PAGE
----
Consumer protection watchdogs across the country are looking into the activities of fixed fee real estate agency Purplebricks, following its prosecution by Queensland authorities last month.
Consumer Protection WA is leading a joint effort by state watchdogs into the disruptor, slapped with a $20,000 fine and given enforceable undertakings by Queensland's Office of Fair Trading, which said the agency did not make customers aware of some fees charged and misled some customers over costs for additional services despite advertising fixed fees.
The joint state-territory effort is common practice in the case of a consumer matter that crosses borders but is not in the remit of the federal government's Australian Consumer and Competition Commission. Queensland's action included alleged contraventions of federal Australian consumer law, not just state law.
A Consumer Protection WA spokesman declined to comment, saying the agency wouldn't confirm an investigation unless it had commenced prosecution or the Commissioner had used his or her naming powers to issue a warning to consumers.
NSW Fair Trading, however, said it was working with its counterparts to look at the the Australian arm of the UK-based company.
"Fair Trading is working closely with other states and territory fair trading agencies with regard to Purple Bricks and its business model," a NSW Fair Trading spokeswoman said.
There's battle for consumer loyalty underway between Purplebricks and the established industry. The action by the state and territory watchdogs started after the Real Estate Institutes of NSW and WA lodged letters of complaint about the disruptor, which operates a fixed-cost, high-tech model. Purplebricks recently hiked its fees - raising the price in Victoria, for example, to $5999 from $4500. REINSW president Leanne Pilkington in January warned that fixed fee agents were not a good option for consumers in a cooling market.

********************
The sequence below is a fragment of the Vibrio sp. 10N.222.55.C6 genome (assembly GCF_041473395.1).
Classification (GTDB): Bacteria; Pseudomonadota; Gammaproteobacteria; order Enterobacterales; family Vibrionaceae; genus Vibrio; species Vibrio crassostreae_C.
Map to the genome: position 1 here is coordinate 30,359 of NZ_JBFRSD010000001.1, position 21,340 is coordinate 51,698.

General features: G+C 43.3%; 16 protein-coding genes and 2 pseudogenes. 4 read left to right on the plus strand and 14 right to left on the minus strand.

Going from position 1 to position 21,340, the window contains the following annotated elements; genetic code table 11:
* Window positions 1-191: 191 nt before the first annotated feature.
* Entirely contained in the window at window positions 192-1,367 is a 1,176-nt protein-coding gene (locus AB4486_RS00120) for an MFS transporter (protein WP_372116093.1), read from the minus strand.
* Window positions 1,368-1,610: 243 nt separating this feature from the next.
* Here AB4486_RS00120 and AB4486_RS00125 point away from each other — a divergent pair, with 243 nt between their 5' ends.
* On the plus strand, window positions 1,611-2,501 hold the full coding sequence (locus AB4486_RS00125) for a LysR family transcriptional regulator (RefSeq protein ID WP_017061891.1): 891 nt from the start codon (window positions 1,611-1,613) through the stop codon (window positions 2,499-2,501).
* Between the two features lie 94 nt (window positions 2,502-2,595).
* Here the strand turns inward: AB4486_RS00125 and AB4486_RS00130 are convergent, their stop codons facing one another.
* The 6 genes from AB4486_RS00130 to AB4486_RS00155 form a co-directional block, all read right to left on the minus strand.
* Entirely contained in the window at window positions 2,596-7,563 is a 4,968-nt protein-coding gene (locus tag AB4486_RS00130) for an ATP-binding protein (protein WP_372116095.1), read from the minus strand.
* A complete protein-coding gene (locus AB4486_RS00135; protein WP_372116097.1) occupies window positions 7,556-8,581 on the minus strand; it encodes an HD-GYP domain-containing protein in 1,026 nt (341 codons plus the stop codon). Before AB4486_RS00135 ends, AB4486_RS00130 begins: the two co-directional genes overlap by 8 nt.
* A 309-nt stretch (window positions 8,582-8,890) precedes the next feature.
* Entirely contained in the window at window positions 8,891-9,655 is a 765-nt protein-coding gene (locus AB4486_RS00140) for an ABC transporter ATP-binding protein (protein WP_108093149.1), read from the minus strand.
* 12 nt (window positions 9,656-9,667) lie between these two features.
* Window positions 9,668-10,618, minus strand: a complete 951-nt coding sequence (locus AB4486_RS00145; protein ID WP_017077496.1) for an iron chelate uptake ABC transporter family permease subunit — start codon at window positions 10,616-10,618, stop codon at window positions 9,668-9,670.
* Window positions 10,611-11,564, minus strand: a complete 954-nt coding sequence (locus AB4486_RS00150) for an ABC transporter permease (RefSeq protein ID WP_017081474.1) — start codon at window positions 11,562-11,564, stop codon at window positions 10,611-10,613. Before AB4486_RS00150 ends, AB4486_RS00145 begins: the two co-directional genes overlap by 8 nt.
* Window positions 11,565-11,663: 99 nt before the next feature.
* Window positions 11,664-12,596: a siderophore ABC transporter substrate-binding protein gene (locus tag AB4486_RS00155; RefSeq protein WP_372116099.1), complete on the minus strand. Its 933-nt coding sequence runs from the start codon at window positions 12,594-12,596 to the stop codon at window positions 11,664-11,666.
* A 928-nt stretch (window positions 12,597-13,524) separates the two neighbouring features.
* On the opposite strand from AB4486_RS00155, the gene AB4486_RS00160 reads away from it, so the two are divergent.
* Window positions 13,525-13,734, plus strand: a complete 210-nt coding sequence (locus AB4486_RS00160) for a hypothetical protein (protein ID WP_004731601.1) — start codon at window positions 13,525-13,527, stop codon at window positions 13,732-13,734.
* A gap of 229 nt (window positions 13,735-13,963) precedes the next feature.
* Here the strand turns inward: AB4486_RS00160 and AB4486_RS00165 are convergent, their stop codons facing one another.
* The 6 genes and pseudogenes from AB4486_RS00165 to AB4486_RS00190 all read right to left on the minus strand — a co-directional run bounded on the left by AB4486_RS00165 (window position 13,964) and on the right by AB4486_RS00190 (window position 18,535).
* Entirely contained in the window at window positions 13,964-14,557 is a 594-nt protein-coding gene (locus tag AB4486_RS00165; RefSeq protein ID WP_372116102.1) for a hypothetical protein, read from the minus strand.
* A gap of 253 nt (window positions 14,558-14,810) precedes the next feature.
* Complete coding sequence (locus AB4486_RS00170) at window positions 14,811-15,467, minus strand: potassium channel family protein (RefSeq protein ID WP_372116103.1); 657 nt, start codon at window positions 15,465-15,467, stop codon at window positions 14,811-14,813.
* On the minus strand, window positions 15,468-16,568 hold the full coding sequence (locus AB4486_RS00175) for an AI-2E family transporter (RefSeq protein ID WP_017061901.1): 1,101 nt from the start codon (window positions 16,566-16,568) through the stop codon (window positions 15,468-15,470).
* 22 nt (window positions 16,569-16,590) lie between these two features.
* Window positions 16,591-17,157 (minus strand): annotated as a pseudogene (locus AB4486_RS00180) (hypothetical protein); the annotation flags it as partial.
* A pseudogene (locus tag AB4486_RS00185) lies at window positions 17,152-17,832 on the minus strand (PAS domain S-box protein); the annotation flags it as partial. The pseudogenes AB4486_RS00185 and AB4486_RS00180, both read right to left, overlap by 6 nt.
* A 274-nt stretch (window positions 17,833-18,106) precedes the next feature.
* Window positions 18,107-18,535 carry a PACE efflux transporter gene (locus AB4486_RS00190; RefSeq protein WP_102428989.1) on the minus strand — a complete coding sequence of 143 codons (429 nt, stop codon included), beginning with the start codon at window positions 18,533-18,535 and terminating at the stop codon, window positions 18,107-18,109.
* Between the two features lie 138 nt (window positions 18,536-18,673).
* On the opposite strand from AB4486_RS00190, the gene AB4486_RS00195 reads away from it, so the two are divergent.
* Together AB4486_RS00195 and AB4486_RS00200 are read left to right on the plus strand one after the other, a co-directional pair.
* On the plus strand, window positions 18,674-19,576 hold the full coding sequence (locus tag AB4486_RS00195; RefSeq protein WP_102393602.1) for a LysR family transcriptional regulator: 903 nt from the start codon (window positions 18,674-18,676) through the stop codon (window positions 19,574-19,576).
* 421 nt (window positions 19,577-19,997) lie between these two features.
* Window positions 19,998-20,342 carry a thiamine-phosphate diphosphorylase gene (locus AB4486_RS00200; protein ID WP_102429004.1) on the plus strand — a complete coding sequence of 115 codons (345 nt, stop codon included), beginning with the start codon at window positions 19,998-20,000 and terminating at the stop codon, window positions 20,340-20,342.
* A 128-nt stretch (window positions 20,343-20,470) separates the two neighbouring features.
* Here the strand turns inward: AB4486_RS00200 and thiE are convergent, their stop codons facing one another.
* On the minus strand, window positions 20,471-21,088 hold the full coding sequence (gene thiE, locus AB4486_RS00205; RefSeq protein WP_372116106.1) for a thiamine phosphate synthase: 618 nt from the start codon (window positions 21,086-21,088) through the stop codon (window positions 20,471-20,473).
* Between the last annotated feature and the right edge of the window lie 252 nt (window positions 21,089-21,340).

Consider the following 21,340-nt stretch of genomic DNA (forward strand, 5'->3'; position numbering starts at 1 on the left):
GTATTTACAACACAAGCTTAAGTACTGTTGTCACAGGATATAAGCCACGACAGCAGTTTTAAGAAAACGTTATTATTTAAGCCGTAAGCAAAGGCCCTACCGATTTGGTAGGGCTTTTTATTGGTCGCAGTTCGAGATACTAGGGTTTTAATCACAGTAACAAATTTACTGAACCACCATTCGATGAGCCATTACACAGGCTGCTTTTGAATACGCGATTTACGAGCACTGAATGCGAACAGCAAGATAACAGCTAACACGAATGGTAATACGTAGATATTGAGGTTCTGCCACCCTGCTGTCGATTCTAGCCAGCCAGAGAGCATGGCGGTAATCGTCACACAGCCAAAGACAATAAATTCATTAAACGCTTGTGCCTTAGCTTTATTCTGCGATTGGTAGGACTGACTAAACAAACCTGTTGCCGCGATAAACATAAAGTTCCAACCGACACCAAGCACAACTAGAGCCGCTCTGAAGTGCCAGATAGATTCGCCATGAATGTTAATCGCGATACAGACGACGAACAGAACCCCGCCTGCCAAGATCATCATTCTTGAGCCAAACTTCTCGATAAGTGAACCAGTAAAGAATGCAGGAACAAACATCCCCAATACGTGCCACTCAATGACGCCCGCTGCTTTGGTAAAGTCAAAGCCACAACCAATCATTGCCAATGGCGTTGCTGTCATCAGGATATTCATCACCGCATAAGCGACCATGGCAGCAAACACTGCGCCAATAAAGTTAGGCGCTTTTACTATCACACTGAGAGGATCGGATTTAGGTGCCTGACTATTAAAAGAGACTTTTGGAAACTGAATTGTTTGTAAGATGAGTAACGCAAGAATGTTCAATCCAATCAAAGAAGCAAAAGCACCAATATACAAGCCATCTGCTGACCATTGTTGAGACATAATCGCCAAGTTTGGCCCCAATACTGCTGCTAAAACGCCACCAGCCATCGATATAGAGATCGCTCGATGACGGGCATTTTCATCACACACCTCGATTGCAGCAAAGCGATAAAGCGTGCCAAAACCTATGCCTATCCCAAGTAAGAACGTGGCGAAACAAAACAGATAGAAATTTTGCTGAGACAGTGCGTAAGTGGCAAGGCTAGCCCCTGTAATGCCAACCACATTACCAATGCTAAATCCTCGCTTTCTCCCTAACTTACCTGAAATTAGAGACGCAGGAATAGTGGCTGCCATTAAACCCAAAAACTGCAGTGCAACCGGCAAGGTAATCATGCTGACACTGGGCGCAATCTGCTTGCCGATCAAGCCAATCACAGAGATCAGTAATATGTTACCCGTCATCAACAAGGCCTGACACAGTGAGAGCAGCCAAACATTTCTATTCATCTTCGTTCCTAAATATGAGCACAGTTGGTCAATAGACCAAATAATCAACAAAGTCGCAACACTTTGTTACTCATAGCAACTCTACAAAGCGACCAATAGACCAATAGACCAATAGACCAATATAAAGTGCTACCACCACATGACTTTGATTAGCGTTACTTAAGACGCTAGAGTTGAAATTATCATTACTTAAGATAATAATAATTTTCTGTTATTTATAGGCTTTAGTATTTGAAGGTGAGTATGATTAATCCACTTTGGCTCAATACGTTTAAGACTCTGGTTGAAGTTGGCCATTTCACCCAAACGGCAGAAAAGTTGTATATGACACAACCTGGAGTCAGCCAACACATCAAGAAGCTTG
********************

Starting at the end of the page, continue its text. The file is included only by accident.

Purplebricks' Australian head Ryan Dinsdale on Tuesday said the company had not done anything wrong.
"We are not under any investigation," Mr Dinsdale said. "We comply with all our regulatory requirements as you would expect. Frankly, we see this nothing more than a speculative letter designed to generate some headlines and it should be seen in the context of the momentum Purple Bricks is achieving in NSW and across Australia."
REINSW chief executive Tim McKibbin said consumers were confused by Purplebricks' charges.
"The problem that consumers are finding – and we'll see this exacerbated as it goes into a more traditional market – the bit that primarily eludes consumers is the fee structure," he said.
REIWA chief executive Neville Pozzo said his organisation had also raised the matter with the state watchdog and it was responding.
"We understand they're looking into the operations of Purplebricks, in respect to the outcome of the Queensland investigation," he said.